The Bowery and the eastern section of the city are full of cheap lodging-houses, which are a grade lower than the lowest hotels, and several grades above the cellars. One or two of these are immense establishments, five and six stories in height. Some of them provide their lodgers with beds and covering, others supply pallets laid down on the floor of a cheerless room, and others again give merely the pallets and no sheets or coverings. The rooms, the beds, and the bedding in all these establishments are horribly dirty, and are badly ventilated. Bed bugs abound in the summer, and in the winter the lodger is nearly frozen, the covering, when furnished, being utterly inadequate to the task of keeping out the cold. From six to ten persons are put in a room together. The price varies from ten to twenty-five cents, according to the accommodations furnished. Each of these houses is provided with a bar, at which the vilest liquors are sold at ten cents a drink. The profits of the business are very great, not counting the receipts of the bar, which are in proportion. The expense of fitting up and conducting such an establishment is trifling. One of them accommodates nearly two hundred lodgers per night, which at ten cents per head, would be a net receipt of twenty dollars.

The persons who patronize these establishments are mainly vagrants, men who live from hand to mouth, and who will not be received by the humblest boarding-house. Some are doubtless unfortunate, but the majority are vagrants from choice. Some have irregular occupations, others get the price of their lodgings by begging.

The business of a lodging-house seldom commences before ten o'clock, and its greatest rush is just after the closing of the theatres; but all through the night, till three o'clock in the morning, they are receiving such of the outcast population as can offer the price of a bed. To any one interested in the misery of the city, the array presented on such an occasion is very striking. One sees every variety of character, runaway boys, truant apprentices, drunken mechanics, and broken-down mankind generally. Among these are men who have seen better days. They are decayed gentlemen who appear regularly in Wall street, and eke out the day by such petty business as they may get hold of; and are lucky if they can make enough to carry them through the night. In all lodging-houses the rule holds good, "First come, first served," and the last man in the room gets the worst spot. Each one sleeps with his clothes on, and his hat under his head, to keep it from being stolen. At eight o'clock in the morning all oversleepers are awakened, and the rooms got ready for the coming night. No one is allowed to take anything away, and if the lodger has a parcel, he is required to leave it at the bar. This prevents the theft of bedclothes.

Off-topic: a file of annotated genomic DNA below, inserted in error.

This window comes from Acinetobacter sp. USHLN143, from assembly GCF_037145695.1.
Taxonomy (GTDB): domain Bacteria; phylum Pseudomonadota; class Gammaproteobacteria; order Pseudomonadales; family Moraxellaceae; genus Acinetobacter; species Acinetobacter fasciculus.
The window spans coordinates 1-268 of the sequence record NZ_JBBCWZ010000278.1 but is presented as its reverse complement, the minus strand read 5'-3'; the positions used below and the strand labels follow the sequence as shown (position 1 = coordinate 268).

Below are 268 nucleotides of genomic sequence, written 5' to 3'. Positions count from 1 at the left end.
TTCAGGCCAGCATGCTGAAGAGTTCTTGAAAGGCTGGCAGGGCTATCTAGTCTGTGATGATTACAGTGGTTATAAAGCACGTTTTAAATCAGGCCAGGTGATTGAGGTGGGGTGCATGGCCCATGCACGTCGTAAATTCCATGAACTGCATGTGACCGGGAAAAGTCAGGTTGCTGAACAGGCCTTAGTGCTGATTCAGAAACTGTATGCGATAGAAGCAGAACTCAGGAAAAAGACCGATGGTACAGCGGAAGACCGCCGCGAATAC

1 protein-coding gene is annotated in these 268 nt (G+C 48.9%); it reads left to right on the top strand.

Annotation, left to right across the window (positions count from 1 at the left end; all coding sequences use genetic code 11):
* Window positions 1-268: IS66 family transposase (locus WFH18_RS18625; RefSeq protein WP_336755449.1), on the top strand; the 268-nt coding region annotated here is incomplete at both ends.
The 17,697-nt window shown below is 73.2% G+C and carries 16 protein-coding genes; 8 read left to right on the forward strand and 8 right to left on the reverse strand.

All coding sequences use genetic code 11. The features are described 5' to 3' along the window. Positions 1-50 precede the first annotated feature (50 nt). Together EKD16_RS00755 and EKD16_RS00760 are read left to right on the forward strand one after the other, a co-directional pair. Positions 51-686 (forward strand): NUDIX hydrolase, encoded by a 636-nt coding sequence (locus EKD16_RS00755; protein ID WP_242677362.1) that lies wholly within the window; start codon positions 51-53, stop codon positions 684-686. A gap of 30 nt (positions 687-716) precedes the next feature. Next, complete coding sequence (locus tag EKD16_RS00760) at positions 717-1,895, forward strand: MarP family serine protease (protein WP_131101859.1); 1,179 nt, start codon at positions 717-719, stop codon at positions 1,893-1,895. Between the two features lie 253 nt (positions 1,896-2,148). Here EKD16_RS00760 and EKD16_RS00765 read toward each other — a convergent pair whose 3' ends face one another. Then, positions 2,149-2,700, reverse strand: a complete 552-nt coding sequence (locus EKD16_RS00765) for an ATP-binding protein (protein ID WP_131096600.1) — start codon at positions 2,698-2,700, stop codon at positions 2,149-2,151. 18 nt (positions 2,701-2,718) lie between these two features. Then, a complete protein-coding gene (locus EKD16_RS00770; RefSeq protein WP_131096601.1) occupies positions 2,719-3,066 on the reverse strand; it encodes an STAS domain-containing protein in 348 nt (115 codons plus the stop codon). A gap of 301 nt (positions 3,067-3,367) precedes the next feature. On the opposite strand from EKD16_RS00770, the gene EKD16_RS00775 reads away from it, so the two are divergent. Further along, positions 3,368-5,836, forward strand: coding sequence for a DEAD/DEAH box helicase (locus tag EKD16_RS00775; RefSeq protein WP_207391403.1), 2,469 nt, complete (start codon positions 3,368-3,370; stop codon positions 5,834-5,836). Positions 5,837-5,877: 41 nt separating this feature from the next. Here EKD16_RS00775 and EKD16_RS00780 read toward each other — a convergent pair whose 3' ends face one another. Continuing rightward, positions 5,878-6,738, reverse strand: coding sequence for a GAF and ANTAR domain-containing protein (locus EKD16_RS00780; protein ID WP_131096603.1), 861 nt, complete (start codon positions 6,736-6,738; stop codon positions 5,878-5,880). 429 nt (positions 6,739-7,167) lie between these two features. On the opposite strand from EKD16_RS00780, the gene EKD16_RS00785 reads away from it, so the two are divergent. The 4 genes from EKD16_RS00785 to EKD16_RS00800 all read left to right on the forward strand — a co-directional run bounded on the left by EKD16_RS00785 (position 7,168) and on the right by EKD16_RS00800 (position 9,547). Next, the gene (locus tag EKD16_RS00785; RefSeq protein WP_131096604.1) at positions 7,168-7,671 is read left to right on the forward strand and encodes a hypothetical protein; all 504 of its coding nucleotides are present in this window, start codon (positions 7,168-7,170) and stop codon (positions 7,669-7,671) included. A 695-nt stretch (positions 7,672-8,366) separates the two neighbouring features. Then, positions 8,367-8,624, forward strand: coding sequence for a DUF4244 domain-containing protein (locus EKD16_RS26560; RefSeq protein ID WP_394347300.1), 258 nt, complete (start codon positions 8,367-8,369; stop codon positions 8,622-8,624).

The Libraries of New York are large and well patronized. The various collections, including those of the institutions of learning, number over 500,000 volumes.

The oldest collection is the "Society Library," which is contained in a handsome brick edifice in University Place. In 1729, the Rev. John Wellington, Rector of Newington, in England, generously bequeathed his library, consisting of 1622 volumes, to the "Society for the Propagation of the Gospel in Foreign Parts." To this was added a collection of books presented by the Rev. John Sharp, Chaplain to Lord Bellamont. The whole collection was sent to New York, and opened for public use in 1731, under the name of the "Corporation Library." The death of the librarian occurred soon after, and the library was suffered to fall into disuse. In 1754, a number of citizens of means and literary taste, founded the "Society Library," to which, with the consent of the city, they added the old "Corporation Library." In 1772, the Society received a charter from King George III. It is one of the wealthiest and most flourishing institutions in the city. The annual subscription is $10. The collection of books is very valuable and interesting, and comprises over 50,000 volumes.

The "Astor Library" is the best known outside of the city. The library building is a massive structure of brick with brown stone trimmings, situated in Lafayette Place, next door to the residence of William B. Astor, Esq. It was founded by John Jacob Astor, and enlarged by his son William. The books are contained in two large and elegant halls, occupying the entire building above the first floor. The collection numbers about 150,000 volumes, and was made by the late Dr. Coggeswell, the first Librarian, whose judgment, taste, and learning were highly appreciated by the elder Astor. The library is mainly one of reference, and is very complete in most of the subjects it comprises. In the departments of science, history, biography, and philology, it is especially fine. It also contains many rare and valuable illustrated works, a number of original editions of the earliest books, and some valuable manuscripts.